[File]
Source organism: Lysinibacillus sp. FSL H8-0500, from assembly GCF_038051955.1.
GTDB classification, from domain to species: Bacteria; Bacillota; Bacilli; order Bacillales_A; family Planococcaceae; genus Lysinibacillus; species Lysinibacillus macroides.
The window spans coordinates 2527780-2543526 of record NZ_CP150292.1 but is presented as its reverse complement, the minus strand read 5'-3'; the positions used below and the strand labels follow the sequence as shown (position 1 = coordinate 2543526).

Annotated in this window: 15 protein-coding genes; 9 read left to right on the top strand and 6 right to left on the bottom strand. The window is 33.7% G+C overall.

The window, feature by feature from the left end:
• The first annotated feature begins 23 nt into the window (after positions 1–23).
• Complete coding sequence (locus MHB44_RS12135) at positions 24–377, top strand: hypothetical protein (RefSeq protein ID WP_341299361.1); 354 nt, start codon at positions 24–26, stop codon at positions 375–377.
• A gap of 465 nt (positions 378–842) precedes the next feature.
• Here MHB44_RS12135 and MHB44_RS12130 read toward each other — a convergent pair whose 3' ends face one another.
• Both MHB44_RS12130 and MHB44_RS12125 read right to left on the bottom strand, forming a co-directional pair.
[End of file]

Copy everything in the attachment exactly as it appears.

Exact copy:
Source organism: Lysinibacillus sp. FSL H8-0500, from assembly GCF_038051955.1.
GTDB classification, from domain to species: Bacteria; Bacillota; Bacilli; order Bacillales_A; family Planococcaceae; genus Lysinibacillus; species Lysinibacillus macroides.
The window spans coordinates 2527780-2543526 of record NZ_CP150292.1 but is presented as its reverse complement, the minus strand read 5'-3'; the positions used below and the strand labels follow the sequence as shown (position 1 = coordinate 2543526).

Annotated in this window: 15 protein-coding genes; 9 read left to right on the top strand and 6 right to left on the bottom strand. The window is 33.7% G+C overall.

The window, feature by feature from the left end:
• The first annotated feature begins 23 nt into the window (after positions 1–23).
• Complete coding sequence (locus MHB44_RS12135) at positions 24–377, top strand: hypothetical protein (RefSeq protein ID WP_341299361.1); 354 nt, start codon at positions 24–26, stop codon at positions 375–377.
• A gap of 465 nt (positions 378–842) precedes the next feature.
• Here MHB44_RS12135 and MHB44_RS12130 read toward each other — a convergent pair whose 3' ends face one another.
• Both MHB44_RS12130 and MHB44_RS12125 read right to left on the bottom strand, forming a co-directional pair.